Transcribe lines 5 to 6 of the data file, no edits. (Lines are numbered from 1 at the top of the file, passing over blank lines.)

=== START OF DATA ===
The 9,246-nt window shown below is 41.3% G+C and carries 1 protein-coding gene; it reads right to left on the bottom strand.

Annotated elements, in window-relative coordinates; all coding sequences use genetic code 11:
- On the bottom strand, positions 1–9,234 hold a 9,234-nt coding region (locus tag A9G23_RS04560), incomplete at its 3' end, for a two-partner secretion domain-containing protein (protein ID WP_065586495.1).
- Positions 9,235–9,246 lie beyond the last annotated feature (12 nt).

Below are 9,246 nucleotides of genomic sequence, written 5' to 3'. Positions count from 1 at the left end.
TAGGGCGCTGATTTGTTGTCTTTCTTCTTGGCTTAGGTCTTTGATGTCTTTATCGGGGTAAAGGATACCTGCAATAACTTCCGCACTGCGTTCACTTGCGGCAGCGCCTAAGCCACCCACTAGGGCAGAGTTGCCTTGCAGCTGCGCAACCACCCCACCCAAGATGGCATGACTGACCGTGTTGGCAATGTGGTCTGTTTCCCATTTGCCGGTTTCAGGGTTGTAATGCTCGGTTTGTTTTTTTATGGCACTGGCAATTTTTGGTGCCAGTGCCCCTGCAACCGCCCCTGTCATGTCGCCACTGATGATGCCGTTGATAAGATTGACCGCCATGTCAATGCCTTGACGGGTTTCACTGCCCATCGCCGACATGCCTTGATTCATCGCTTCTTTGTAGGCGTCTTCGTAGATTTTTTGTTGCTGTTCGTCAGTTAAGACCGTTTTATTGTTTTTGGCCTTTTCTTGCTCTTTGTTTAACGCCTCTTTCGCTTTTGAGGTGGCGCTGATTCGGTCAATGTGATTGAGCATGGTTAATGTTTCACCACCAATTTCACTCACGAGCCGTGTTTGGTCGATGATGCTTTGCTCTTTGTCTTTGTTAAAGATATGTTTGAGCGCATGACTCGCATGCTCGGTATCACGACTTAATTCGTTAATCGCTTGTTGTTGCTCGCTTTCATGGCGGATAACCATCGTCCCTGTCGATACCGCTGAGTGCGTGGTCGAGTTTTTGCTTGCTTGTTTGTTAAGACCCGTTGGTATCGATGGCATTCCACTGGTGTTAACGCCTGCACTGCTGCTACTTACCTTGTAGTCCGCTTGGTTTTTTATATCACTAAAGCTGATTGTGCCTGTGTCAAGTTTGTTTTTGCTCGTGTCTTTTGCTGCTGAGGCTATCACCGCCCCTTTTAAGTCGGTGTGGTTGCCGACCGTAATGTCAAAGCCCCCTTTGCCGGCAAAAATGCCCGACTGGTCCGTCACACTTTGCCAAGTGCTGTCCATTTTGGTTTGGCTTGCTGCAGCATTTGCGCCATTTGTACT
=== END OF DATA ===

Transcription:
Below are 9,246 nucleotides of genomic sequence, written 5' to 3'. Positions count from 1 at the left end.
TAGGGCGCTGATTTGTTGTCTTTCTTCTTGGCTTAGGTCTTTGATGTCTTTATCGGGGTAAAGGATACCTGCAATAACTTCCGCACTGCGTTCACTTGCGGCAGCGCCTAAGCCACCCACTAGGGCAGAGTTGCCTTGCAGCTGCGCAACCACCCCACCCAAGATGGCATGACTGACCGTGTTGGCAATGTGGTCTGTTTCCCATTTGCCGGTTTCAGGGTTGTAATGCTCGGTTTGTTTTTTTATGGCACTGGCAATTTTTGGTGCCAGTGCCCCTGCAACCGCCCCTGTCATGTCGCCACTGATGATGCCGTTGATAAGATTGACCGCCATGTCAATGCCTTGACGGGTTTCACTGCCCATCGCCGACATGCCTTGATTCATCGCTTCTTTGTAGGCGTCTTCGTAGATTTTTTGTTGCTGTTCGTCAGTTAAGACCGTTTTATTGTTTTTGGCCTTTTCTTGCTCTTTGTTTAACGCCTCTTTCGCTTTTGAGGTGGCGCTGATTCGGTCAATGTGATTGAGCATGGTTAATGTTTCACCACCAATTTCACTCACGAGCCGTGTTTGGTCGATGATGCTTTGCTCTTTGTCTTTGTTAAAGATATGTTTGAGCGCATGACTCGCATGCTCGGTATCACGACTTAATTCGTTAATCGCTTGTTGTTGCTCGCTTTCATGGCGGATAACCATCGTCCCTGTCGATACCGCTGAGTGCGTGGTCGAGTTTTTGCTTGCTTGTTTGTTAAGACCCGTTGGTATCGATGGCATTCCACTGGTGTTAACGCCTGCACTGCTGCTACTTACCTTGTAGTCCGCTTGGTTTTTTATATCACTAAAGCTGATTGTGCCTGTGTCAAGTTTGTTTTTGCTCGTGTCTTTTGCTGCTGAGGCTATCACCGCCCCTTTTAAGTCGGTGTGGTTGCCGACCGTAATGTCAAAGCCCCCTTTGCCGGCAAAAATGCCCGACTGGTCCGTCACACTTTGCCAAGTGCTGTCCATTTTGGTTTGGCTTGCTGCAGCATTTGCGCCATTTGTACT